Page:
Odd Bee, and Tour de France Catalpas

by Carl Strang

In the late afternoon of July 4 I was looking out the kitchen window at my prairie garden plots. Bumblebees, Bombus bimaculatus, were swarming the Culver’s root

and wild bergamot.

They were not showing very good fidelity, individual bees frequently going between the flower species rather than sticking to one. Then I saw a bee that immediately sent me grabbing for my camera. Like the bimaculatus it was moving between Culver’s root and bergamot.

This bee was almost all yellow.

What was wrong about it was the black abdominal segment in the middle of the yellow. If not for that, I would have passed it off as a Bombus fervidus. But fervidus should have a black strip between the wings, as in this one I photographed last year:

I did a web search, and found a photo of a bee somewhat similar to this one at a University of Illinois website. It was identified as an aberrant male Bombus bimaculatus. The eyes of the one in my yard seemed small, however, for a male.

Also, it seems early in the season for males to appear unless, as I suspect from last year’s observations, bimaculatus is limited to the early part of the year and is replaced by another short-tongued species, B. impatiens, in the latter part of the season. I decided to resolve this problem by creating an account in Beespotter and submitting my photos to the specialists there. I’ll report back with the results later.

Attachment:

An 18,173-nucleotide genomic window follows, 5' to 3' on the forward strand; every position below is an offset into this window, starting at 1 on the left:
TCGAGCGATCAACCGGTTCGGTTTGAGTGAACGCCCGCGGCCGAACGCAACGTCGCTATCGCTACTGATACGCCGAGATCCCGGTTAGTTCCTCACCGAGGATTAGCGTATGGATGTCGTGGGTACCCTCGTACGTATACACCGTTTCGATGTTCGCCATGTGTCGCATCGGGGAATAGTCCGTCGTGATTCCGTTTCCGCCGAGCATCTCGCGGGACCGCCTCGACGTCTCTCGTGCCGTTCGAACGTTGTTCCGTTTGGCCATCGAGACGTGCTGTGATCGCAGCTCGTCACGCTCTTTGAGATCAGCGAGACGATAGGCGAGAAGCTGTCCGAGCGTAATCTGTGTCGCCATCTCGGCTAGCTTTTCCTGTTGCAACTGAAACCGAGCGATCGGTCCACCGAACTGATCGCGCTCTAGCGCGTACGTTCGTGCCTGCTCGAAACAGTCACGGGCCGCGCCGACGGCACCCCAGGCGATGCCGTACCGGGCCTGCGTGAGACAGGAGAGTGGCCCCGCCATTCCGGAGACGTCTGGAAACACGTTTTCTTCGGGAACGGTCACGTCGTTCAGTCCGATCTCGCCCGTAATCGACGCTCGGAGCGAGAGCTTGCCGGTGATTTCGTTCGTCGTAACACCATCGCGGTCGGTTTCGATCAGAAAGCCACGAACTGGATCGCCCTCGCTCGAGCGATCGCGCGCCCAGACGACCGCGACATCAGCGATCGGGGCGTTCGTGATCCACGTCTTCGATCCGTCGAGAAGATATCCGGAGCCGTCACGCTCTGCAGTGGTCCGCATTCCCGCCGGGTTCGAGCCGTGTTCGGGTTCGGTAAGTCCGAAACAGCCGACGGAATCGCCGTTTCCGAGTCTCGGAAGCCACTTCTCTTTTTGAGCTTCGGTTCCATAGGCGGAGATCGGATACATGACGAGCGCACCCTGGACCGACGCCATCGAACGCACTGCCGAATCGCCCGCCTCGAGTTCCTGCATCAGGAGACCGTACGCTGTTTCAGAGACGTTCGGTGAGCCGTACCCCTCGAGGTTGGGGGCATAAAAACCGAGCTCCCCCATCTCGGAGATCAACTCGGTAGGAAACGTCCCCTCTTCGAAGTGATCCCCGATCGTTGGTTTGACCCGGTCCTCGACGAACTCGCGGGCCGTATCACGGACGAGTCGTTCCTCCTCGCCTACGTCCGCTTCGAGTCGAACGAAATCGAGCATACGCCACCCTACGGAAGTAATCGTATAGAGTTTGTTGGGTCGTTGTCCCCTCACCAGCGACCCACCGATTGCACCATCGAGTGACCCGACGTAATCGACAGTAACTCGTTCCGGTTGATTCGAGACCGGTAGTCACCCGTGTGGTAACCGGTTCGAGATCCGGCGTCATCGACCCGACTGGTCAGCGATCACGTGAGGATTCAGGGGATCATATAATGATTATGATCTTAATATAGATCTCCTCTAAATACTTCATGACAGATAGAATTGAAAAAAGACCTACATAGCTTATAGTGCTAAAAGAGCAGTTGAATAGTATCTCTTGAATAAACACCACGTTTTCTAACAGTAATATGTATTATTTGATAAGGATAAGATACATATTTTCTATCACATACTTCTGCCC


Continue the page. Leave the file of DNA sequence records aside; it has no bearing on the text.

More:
P.S. In last night’s TV coverage of the Tour de France, the broadcast announcers’ table was placed in front of some catalpa trees in bloom. The British and American announcers all wondered aloud at one point what the trees were. I’m not sure which catalpa species it was, but clearly these or their ancestors had been transplanted from North America to that location in Spa, Belgium, for their floral display at this time of year.

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3 Comments

  1. Katie said,

    July 6, 2010 at 6:39 am

    Nice post. I’ve been paying more attention to bumble bees lately. Too bad Beespotter only takes submissions from IL… Now if I can only find something like this for CA.

  2. Christine said,

    July 6, 2010 at 1:19 pm

    I always try to identify the bees in my garden enjoying lavender and salvia, but I never have any luck, very difficult! I’m enjoying your blog and learning a great deal too.

  3. July 25, 2010 at 8:34 pm

    […] Beespotter folks got back to me in recent days and confirmed that the odd bumblebee I reported earlier was indeed a male Bombus […]


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